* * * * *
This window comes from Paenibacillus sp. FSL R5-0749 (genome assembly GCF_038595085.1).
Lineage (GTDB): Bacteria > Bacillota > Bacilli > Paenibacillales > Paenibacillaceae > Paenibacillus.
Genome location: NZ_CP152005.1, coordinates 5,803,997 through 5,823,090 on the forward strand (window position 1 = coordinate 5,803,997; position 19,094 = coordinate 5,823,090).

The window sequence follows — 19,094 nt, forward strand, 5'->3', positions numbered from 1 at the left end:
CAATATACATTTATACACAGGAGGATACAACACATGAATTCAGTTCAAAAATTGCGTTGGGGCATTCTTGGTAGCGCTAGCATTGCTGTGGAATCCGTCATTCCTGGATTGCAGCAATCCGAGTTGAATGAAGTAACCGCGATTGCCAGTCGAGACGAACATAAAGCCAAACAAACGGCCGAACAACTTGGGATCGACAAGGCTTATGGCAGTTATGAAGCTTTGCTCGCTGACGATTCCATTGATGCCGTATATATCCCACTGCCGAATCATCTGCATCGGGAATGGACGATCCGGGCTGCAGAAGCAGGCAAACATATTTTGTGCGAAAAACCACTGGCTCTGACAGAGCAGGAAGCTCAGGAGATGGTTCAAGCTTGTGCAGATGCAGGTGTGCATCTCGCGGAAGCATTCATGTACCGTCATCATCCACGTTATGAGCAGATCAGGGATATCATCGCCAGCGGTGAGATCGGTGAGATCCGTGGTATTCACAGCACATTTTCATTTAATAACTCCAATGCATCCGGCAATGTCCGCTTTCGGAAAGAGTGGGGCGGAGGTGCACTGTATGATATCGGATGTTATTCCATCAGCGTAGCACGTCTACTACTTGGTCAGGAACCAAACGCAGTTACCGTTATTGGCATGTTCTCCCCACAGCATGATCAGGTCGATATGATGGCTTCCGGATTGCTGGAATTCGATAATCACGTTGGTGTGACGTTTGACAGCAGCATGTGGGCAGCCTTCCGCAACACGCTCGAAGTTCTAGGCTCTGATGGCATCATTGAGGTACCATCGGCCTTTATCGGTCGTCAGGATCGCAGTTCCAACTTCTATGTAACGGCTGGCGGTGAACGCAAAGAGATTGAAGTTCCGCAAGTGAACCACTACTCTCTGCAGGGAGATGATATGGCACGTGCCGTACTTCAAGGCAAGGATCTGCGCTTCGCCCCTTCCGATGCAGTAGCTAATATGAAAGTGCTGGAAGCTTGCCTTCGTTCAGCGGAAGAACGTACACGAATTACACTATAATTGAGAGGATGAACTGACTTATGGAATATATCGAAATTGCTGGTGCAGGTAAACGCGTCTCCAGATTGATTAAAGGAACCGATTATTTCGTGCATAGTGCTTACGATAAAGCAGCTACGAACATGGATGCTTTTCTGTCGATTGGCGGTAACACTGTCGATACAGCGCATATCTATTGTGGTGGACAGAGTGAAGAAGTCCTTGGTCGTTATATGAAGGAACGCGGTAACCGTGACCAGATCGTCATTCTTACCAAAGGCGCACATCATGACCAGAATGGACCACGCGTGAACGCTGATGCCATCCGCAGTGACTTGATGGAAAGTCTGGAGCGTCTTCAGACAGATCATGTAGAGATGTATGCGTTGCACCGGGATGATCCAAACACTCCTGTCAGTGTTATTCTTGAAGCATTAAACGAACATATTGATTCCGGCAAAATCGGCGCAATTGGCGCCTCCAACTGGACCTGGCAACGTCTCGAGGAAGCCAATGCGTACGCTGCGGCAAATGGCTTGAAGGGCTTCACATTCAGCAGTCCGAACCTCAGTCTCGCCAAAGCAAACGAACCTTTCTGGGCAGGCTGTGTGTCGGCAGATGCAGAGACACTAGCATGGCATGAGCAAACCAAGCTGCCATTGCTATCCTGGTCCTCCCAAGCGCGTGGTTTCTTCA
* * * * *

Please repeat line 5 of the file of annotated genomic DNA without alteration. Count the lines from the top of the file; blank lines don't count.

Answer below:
CAATATACATTTATACACAGGAGGATACAACACATGAATTCAGTTCAAAAATTGCGTTGGGGCATTCTTGGTAGCGCTAGCATTGCTGTGGAATCCGTCATTCCTGGATTGCAGCAATCCGAGTTGAATGAAGTAACCGCGATTGCCAGTCGAGACGAACATAAAGCCAAACAAACGGCCGAACAACTTGGGATCGACAAGGCTTATGGCAGTTATGAAGCTTTGCTCGCTGACGATTCCATTGATGCCGTATATATCCCACTGCCGAATCATCTGCATCGGGAATGGACGATCCGGGCTGCAGAAGCAGGCAAACATATTTTGTGCGAAAAACCACTGGCTCTGACAGAGCAGGAAGCTCAGGAGATGGTTCAAGCTTGTGCAGATGCAGGTGTGCATCTCGCGGAAGCATTCATGTACCGTCATCATCCACGTTATGAGCAGATCAGGGATATCATCGCCAGCGGTGAGATCGGTGAGATCCGTGGTATTCACAGCACATTTTCATTTAATAACTCCAATGCATCCGGCAATGTCCGCTTTCGGAAAGAGTGGGGCGGAGGTGCACTGTATGATATCGGATGTTATTCCATCAGCGTAGCACGTCTACTACTTGGTCAGGAACCAAACGCAGTTACCGTTATTGGCATGTTCTCCCCACAGCATGATCAGGTCGATATGATGGCTTCCGGATTGCTGGAATTCGATAATCACGTTGGTGTGACGTTTGACAGCAGCATGTGGGCAGCCTTCCGCAACACGCTCGAAGTTCTAGGCTCTGATGGCATCATTGAGGTACCATCGGCCTTTATCGGTCGTCAGGATCGCAGTTCCAACTTCTATGTAACGGCTGGCGGTGAACGCAAAGAGATTGAAGTTCCGCAAGTGAACCACTACTCTCTGCAGGGAGATGATATGGCACGTGCCGTACTTCAAGGCAAGGATCTGCGCTTCGCCCCTTCCGATGCAGTAGCTAATATGAAAGTGCTGGAAGCTTGCCTTCGTTCAGCGGAAGAACGTACACGAATTACACTATAATTGAGAGGATGAACTGACTTATGGAATATATCGAAATTGCTGGTGCAGGTAAACGCGTCTCCAGATTGATTAAAGGAACCGATTATTTCGTGCATAGTGCTTACGATAAAGCAGCTACGAACATGGATGCTTTTCTGTCGATTGGCGGTAACACTGTCGATACAGCGCATATCTATTGTGGTGGACAGAGTGAAGAAGTCCTTGGTCGTTATATGAAGGAACGCGGTAACCGTGACCAGATCGTCATTCTTACCAAAGGCGCACATCATGACCAGAATGGACCACGCGTGAACGCTGATGCCATCCGCAGTGACTTGATGGAAAGTCTGGAGCGTCTTCAGACAGATCATGTAGAGATGTATGCGTTGCACCGGGATGATCCAAACACTCCTGTCAGTGTTATTCTTGAAGCATTAAACGAACATATTGATTCCGGCAAAATCGGCGCAATTGGCGCCTCCAACTGGACCTGGCAACGTCTCGAGGAAGCCAATGCGTACGCTGCGGCAAATGGCTTGAAGGGCTTCACATTCAGCAGTCCGAACCTCAGTCTCGCCAAAGCAAACGAACCTTTCTGGGCAGGCTGTGTGTCGGCAGATGCAGAGACACTAGCATGGCATGAGCAAACCAAGCTGCCATTGCTATCCTGGTCCTCCCAAGCGCGTGGTTTCTTCA